From the examples with BaCrO4 and BaF2 we see that the KSP expression for a slightly soluble salt can be written by inspection, referring to its formula.  In order to do calculations involving solubility equilibria, we will need to have numerical values for the KSP's of the salts we are working with.  Fortunately, such values are routinely published, and most general chemistry textbooks will include a table of KSP values.  Like any equilibrium constant, KSP's are temperature dependent.  The values published in general chemistry textbooks are usually for 25 oC.  In this course, we will always do our solubility equilibria calculations at 25 oC, so we can use the table of KSP values in working our problems.

Example Problem:  What is the molar solubility of BaCrO4?

We can set up an "ICE" table (see previous notes on chemical equilibrium in general, and the notes on acid / base equilibria for detailed discussion of "ICE" tables)

The equilibrium reaction is

BaCrO4(aq) <----------> Ba2+(aq) + CrO42-(aq)

For each mole of BaCrO4 that dissolves, one mole of Ba2+ and one mole of CrO42- is produced.  Therefore, either of these two ions could be used to represent the molar solubility of BaCrO4.  That is,

Molar Solubility = [Ba2+]eq =  [CrO42-]eq

So we need to find the equilibrium concentrations of the ions in a saturated BaCrO4 solution.  That's where the "ICE" table comes in.  We can construct the following table relating the Initial concentrations, the Changes in concentrations and the Equilibrium concentrations.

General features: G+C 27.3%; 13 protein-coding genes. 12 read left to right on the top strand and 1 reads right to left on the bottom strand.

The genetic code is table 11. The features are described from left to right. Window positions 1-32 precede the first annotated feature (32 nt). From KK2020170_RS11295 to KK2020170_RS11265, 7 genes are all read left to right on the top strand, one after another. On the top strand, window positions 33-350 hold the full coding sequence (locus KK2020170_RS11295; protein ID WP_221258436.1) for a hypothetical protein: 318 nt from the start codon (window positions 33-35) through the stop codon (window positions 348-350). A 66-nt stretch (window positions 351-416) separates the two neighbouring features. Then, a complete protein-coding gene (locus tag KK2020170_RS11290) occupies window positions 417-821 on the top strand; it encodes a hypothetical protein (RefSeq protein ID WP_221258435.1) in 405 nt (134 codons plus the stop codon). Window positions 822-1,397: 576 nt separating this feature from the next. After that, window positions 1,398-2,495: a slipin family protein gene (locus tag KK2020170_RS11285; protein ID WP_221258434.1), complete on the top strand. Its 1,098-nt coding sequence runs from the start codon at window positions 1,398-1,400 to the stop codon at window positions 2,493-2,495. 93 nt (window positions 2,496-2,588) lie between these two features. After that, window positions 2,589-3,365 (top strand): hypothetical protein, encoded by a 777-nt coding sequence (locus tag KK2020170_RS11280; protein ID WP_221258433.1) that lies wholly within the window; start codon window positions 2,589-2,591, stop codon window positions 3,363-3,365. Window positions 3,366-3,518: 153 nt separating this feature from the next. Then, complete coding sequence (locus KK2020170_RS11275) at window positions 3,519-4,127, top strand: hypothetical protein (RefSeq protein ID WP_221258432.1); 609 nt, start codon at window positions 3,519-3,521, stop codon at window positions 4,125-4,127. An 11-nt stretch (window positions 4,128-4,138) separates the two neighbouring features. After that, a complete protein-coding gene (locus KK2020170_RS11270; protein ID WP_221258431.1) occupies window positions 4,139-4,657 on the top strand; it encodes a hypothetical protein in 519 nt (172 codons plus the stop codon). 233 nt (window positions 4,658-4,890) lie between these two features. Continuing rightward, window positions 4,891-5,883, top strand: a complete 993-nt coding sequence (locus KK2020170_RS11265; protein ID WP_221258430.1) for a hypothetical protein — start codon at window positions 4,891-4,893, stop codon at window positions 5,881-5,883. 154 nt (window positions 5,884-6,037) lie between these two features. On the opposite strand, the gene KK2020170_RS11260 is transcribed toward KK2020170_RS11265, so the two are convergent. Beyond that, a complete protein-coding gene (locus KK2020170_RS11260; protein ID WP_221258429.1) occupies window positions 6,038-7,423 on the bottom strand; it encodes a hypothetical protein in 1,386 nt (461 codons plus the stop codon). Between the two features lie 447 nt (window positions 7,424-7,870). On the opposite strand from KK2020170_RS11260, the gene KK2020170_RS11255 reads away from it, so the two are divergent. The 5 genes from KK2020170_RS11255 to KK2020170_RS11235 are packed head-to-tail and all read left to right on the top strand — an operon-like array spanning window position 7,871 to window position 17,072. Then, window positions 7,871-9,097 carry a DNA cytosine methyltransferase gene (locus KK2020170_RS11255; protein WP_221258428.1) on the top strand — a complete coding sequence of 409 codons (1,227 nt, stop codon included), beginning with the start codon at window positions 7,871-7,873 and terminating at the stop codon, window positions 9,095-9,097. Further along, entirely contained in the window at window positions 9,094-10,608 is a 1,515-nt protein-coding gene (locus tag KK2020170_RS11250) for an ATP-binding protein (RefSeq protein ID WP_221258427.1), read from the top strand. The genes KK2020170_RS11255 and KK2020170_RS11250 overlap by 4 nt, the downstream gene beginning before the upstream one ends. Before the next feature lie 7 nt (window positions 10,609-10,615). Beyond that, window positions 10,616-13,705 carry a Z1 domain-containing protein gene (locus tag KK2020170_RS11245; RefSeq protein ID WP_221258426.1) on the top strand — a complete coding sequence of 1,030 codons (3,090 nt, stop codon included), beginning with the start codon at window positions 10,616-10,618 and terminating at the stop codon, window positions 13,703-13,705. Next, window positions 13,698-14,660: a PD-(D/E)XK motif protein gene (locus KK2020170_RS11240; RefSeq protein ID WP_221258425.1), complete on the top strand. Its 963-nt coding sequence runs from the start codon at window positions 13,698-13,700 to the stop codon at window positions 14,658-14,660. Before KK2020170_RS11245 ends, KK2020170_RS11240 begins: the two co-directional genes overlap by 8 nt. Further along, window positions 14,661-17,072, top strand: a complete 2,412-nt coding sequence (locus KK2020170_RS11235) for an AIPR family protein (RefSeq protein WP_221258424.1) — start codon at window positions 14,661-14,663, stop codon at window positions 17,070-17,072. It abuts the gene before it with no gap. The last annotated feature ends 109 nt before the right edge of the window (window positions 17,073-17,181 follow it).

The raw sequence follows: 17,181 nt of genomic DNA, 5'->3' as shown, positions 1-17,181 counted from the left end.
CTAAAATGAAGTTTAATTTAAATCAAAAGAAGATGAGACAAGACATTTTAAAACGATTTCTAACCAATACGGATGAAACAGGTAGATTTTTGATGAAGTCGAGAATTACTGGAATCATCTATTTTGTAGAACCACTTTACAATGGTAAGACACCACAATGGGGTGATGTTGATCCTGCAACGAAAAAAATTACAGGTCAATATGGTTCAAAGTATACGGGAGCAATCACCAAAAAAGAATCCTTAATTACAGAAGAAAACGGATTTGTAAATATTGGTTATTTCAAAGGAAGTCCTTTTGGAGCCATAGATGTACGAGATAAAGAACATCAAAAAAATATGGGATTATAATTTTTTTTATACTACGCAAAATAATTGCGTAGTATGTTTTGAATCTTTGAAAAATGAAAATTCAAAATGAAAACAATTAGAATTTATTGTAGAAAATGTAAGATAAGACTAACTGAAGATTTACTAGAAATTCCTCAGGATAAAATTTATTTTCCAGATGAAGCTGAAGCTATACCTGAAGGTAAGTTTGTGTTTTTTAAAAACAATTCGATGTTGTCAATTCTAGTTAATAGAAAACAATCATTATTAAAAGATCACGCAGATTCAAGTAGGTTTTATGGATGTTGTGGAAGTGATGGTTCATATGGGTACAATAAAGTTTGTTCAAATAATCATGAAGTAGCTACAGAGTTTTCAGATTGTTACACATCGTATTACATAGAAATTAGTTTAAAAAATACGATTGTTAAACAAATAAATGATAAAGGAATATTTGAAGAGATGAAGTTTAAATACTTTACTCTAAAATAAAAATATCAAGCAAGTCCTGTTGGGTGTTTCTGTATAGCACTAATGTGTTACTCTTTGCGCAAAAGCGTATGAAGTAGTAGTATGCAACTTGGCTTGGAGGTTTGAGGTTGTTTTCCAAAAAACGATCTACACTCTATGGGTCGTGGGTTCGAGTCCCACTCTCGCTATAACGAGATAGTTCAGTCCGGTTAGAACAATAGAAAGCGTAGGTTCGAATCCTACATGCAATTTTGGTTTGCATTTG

[BaCrO4] Ba2+ CrO42- I ----- 0 0 C ----- +X +X E ----- X X

In the above table, nothing is filled in for BaCrO4 since it is omitted from the equilibrium constant expression.  An initial concentration of zero is entered for Ba2+ and CrO42- because these ions should not be present in distilled water.  Before the BaCrO4 dissolves, these ions are not present.  We know that the BaCrO4 will dissolve to a small extent, and in so doing, will generate Ba2+ and CrO42- ions.  From the salt's formula, we can see that these ions must be produced in equal molar amounts.  We let X represent the increase in concentration of Ba2+ and CrO42- caused by the dissolving of the salt.  This gives us an increase of +X for both Ba2+ and CrO42- and an equilibrium concentration of X for each, since the initial concentration was 0.  The equilibrium concentrations are obtained by adding the change in concentration to the initial concentration.  Here, we have 0 + X = X.

Now, we make use of the solubility product expression:

KSP = [Ba2+]eq [CrO42-]eq = (X)(X) = X2 = 1.2 x 10-10

In the above equation, the value 1.2 x 10-10 is the KSP for BaCrO4 at 25 oC.  Taking the final equality in the above chain,

X2 = 1.2 x 10-10

we can take the square root of both sides to get

X = 1.1 x 10-5

Therefore,

[Ba2+]eq = [CrO42-]eq = molar solubility = X = 1.1 x 10-5 mol L-1

Example Problem: Calculate the solubility of BaCrO4 in g/L and mg/L.

This is a logical follow-up to the previous problem.  We now know the number of moles of BaCrO4 per liter of solution, and it is a simple matter to convert moles to grams, and to convert grams to milligrams.

mol             253.3 g                     g
1.1 x 10-5 ---------   x    ---------   =   2.8 x 10-3 ----
L                mol                       L